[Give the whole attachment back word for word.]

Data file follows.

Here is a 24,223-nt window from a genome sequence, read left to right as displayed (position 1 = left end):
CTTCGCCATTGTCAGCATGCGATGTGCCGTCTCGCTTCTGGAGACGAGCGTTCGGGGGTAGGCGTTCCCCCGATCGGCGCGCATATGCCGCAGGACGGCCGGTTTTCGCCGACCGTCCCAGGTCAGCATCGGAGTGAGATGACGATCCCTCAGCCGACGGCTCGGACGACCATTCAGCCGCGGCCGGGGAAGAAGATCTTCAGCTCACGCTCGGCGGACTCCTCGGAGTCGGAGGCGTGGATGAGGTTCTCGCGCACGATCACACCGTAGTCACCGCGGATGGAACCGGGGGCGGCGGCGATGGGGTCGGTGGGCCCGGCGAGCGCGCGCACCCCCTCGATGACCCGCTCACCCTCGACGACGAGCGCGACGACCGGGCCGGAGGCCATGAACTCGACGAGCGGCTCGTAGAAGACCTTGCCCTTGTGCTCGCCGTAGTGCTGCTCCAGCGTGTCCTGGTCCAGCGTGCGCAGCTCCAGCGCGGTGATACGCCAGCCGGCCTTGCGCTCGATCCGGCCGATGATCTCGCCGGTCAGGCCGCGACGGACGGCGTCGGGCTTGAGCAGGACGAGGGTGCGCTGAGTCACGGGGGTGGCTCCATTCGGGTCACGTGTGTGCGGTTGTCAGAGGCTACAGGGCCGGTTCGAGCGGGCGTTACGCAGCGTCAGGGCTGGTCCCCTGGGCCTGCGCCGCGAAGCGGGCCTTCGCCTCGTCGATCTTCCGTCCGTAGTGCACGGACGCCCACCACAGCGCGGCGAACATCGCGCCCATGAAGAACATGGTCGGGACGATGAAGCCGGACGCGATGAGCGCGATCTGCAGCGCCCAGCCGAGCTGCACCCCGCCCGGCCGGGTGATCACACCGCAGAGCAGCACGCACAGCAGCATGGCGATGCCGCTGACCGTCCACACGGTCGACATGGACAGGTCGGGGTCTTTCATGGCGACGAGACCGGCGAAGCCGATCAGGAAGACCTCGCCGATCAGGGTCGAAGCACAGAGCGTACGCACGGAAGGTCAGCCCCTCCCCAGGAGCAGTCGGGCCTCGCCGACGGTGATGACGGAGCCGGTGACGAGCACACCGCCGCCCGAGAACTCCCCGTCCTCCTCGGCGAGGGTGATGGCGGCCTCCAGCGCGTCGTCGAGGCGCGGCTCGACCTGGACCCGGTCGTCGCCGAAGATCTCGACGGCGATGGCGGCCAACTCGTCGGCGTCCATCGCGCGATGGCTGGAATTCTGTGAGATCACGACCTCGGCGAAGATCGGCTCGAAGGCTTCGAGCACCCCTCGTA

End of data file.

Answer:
Here is a 24,223-nt window from a genome sequence, read left to right as displayed (position 1 = left end):
CTTCGCCATTGTCAGCATGCGATGTGCCGTCTCGCTTCTGGAGACGAGCGTTCGGGGGTAGGCGTTCCCCCGATCGGCGCGCATATGCCGCAGGACGGCCGGTTTTCGCCGACCGTCCCAGGTCAGCATCGGAGTGAGATGACGATCCCTCAGCCGACGGCTCGGACGACCATTCAGCCGCGGCCGGGGAAGAAGATCTTCAGCTCACGCTCGGCGGACTCCTCGGAGTCGGAGGCGTGGATGAGGTTCTCGCGCACGATCACACCGTAGTCACCGCGGATGGAACCGGGGGCGGCGGCGATGGGGTCGGTGGGCCCGGCGAGCGCGCGCACCCCCTCGATGACCCGCTCACCCTCGACGACGAGCGCGACGACCGGGCCGGAGGCCATGAACTCGACGAGCGGCTCGTAGAAGACCTTGCCCTTGTGCTCGCCGTAGTGCTGCTCCAGCGTGTCCTGGTCCAGCGTGCGCAGCTCCAGCGCGGTGATACGCCAGCCGGCCTTGCGCTCGATCCGGCCGATGATCTCGCCGGTCAGGCCGCGACGGACGGCGTCGGGCTTGAGCAGGACGAGGGTGCGCTGAGTCACGGGGGTGGCTCCATTCGGGTCACGTGTGTGCGGTTGTCAGAGGCTACAGGGCCGGTTCGAGCGGGCGTTACGCAGCGTCAGGGCTGGTCCCCTGGGCCTGCGCCGCGAAGCGGGCCTTCGCCTCGTCGATCTTCCGTCCGTAGTGCACGGACGCCCACCACAGCGCGGCGAACATCGCGCCCATGAAGAACATGGTCGGGACGATGAAGCCGGACGCGATGAGCGCGATCTGCAGCGCCCAGCCGAGCTGCACCCCGCCCGGCCGGGTGATCACACCGCAGAGCAGCACGCACAGCAGCATGGCGATGCCGCTGACCGTCCACACGGTCGACATGGACAGGTCGGGGTCTTTCATGGCGACGAGACCGGCGAAGCCGATCAGGAAGACCTCGCCGATCAGGGTCGAAGCACAGAGCGTACGCACGGAAGGTCAGCCCCTCCCCAGGAGCAGTCGGGCCTCGCCGACGGTGATGACGGAGCCGGTGACGAGCACACCGCCGCCCGAGAACTCCCCGTCCTCCTCGGCGAGGGTGATGGCGGCCTCCAGCGCGTCGTCGAGGCGCGGCTCGACCTGGACCCGGTCGTCGCCGAAGATCTCGACGGCGATGGCGGCCAACTCGTCGGCGTCCATCGCGCGATGGCTGGAATTCTGTGAGATCACGACCTCGGCGAAGATCGGCTCGAAGGCTTCGAGCACCCCTCGTA